Five things investors learned in the last week

21st June 2013

1) The Fed may commence QE ‘tapering’ by the end of this year and finish the programme next year. Fed Chairman Ben Bernanke surprised experts with something close to a firm timetable as FoxBusiness reports. Cue market mayhem and indeed falls in equities, bonds and commodities. Mindful Money’s economics writer Shaun Richards says reversing the policy was always going to be difficult and never thought through.

2) Investors learned that Government may return the 40 per cent of Lloyds banking group which it owns to private hands as reported in Chancellor George Osborne’s Mansion House speech. RBS may be split into a good and a bad bank before anyone considers an IPO for it.

3) Strong words as Fitch raises concerns about a credit bubble in China, unprecedented in world history. A mere £2 trillion dollars worth of loans may be hidden off balance sheet in banks. Ambrose Evans-Pritchard assess the issues in the Telegraph. He quotes Charlene Chu, the agency’s senior director in Beijing. “There is no transparency in the shadow banking system, and systemic risk is rising. We have no idea who the borrowers are, who the lenders are, and what the quality of assets is, and this undermines signalling”. The BBC’s Robert Peston says history suggests that not even China’s can avoid the consequences – over-capacity, deflations, firm failures and all.

4) The language is a little technical but we think the boffins from Allianz, who pride themselves on their detailed understanding of risk as well as their investment credentials put it very well this week – “James Dilworth, CEO Allianz GI Europe says: “Investors need returns and traditional holdings will not provide it. The low interest rates of traditional fixed income investments will barely deliver positive real returns and the risk they bear with regard to rising rates seems to be widely underestimated.”

5) Well if that’s all bit too much and you don’t fancy banks but do like, edgy, trendy, punkish brewers, BrewDog is seeking funds. In its Equity for Punks online crowdfunding scheme, it is making 42,000 shares available at £95 each as it seeks to fund expansion. Founder James Watts has the following harsh words for the tradional City establishment. “It proves that there is a viable alternative to the financial establishment, and as the self-interested banks continue to stunt economic growth, people are looking for better places to put their money.”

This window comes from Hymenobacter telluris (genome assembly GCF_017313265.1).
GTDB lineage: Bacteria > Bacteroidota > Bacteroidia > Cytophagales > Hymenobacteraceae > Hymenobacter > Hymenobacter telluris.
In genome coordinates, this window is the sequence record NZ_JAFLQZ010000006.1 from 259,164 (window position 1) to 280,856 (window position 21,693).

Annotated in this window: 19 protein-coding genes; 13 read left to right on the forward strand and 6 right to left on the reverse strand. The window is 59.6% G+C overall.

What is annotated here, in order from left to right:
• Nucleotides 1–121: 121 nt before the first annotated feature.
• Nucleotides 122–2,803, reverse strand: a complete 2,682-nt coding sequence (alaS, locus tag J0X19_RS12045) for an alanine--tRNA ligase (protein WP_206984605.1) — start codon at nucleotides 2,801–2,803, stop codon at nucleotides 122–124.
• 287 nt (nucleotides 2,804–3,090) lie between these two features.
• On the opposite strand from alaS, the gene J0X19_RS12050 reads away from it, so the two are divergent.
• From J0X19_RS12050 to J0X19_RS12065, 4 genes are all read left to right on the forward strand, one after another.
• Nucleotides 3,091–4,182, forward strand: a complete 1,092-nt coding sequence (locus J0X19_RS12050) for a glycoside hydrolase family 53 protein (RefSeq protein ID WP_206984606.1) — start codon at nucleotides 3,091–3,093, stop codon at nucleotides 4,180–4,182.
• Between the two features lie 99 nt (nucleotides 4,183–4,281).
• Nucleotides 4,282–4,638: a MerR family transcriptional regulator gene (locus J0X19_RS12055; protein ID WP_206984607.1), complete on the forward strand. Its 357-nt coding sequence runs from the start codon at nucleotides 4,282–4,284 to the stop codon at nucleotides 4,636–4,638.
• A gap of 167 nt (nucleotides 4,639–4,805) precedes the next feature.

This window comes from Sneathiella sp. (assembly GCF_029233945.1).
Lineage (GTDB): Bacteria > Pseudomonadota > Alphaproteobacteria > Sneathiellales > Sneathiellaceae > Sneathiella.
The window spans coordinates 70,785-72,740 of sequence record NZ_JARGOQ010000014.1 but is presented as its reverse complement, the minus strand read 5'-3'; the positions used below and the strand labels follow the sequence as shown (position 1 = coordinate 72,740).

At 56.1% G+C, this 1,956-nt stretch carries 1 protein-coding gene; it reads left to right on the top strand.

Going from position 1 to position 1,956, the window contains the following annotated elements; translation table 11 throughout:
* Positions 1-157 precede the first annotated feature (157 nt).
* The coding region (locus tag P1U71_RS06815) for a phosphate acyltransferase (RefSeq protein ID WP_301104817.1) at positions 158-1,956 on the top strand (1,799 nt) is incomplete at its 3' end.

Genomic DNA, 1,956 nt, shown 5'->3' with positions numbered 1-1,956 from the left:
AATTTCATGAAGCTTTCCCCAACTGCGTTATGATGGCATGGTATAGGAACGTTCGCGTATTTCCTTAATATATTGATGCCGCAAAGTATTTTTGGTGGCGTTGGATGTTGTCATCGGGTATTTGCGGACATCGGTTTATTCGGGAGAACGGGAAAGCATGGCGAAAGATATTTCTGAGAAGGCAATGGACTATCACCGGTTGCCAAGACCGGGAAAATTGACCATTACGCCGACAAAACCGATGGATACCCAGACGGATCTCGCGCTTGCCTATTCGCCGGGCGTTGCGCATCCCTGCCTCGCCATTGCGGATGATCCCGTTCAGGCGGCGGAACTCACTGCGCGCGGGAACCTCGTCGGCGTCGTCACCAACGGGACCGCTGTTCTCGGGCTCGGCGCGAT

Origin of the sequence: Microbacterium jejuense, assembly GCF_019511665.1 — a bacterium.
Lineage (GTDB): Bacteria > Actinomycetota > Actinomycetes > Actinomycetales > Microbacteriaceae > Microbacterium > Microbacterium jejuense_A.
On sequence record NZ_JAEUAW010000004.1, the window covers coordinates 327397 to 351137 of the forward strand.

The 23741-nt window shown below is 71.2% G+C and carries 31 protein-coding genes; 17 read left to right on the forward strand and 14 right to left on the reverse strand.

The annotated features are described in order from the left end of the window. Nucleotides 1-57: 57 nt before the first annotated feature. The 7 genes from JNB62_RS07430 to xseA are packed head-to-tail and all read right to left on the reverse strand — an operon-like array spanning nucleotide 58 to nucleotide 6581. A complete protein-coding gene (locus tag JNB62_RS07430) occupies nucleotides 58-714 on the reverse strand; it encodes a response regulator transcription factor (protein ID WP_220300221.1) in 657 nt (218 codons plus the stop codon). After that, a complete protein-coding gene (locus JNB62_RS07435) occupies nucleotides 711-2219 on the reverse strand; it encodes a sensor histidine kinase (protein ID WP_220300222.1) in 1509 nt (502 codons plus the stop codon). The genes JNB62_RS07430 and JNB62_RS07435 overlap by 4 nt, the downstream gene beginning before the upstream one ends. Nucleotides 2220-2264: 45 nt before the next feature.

26 thoughts on “Five things investors learned in the last week”

  1. Edward Harkins says:

    Austerity IMO always was a con (as well as a deeply flawed and now failed concept). It was used as a cover and rationale for an attack on the state and publci services and to pay for the socialisation of the bank and financial services private indebtedness (i.e. we suckers the taxpayers pay for the corruption, inpetness and near-collapse of the private sector financial system)

    1. therrawbuzzin says:

      A point I’ve made here a number of times.
      How real austerity is depends entirely on your circumstances.
      Ask a disabled person who has lost his/her entitlement to disabled benefits, and then lost their home because they store essential equipment in a “spare bedroom”; he/she will tell you about austerity.
      The UK is becoming an unpleasant place, and that’s why a number of Scots want out.

    2. DaveS says:

      The problem with the line “we the taxpayers” is that based on our perpetual deficits then its clear that we the taxpayers aren’t paying enough.

      Its quite possible that Chinese peasants (who have no welfare) are paying a large chunk of our welfare state by depositing their savings in Chinese banks who then recycle into Gilts to fund our deficits.

      The reality is that its a long time since we the taxpayer have paid for our government – we ran big deficits before the 2008 crash.

      The welfare state was in fact never funded properly. They stole NI contributions from day one – it should have been invested as insurance for when those workers got old. Instead they rely on taxation from current workers in another example of a ponzi scheme doomed to fail due to demographics.

      Likewise a lot of the bailout costs were funded not by the taxpayer but by the BoE printing money into existence. There was a VAT increase and some tiny income tax increases – I would suggest most of that was spent on the increased dole claims.

      I realise this make me sound like a bank hugging, Tory voter but honestly I am not – anything but.

      This country (and many in the West) doesn’t produce enough – we aren’t wealthy except in the fantasy world of GDP tables – its a lie. We live on borrowed money, both the government and the people – we have no right to expect a welfare state and one day sadly we won’t have one.

      1. Sorry, and with all due respect Dave, you have completely miss-understood and conflated the issues I raised. Nothing to do with whether ‘we the taxpayer have paid for our government’, Nor anything to do with paying for welfare. It’s everything to do with taxpayers’ money being requisitioned (without consultation, still less mandate) and given over to private sector financial interest; moreover those interests have subsequently ignored the intentions of government in handing over that money and have continued to use it to service their own wellbeing to the continued cost of the rest of society.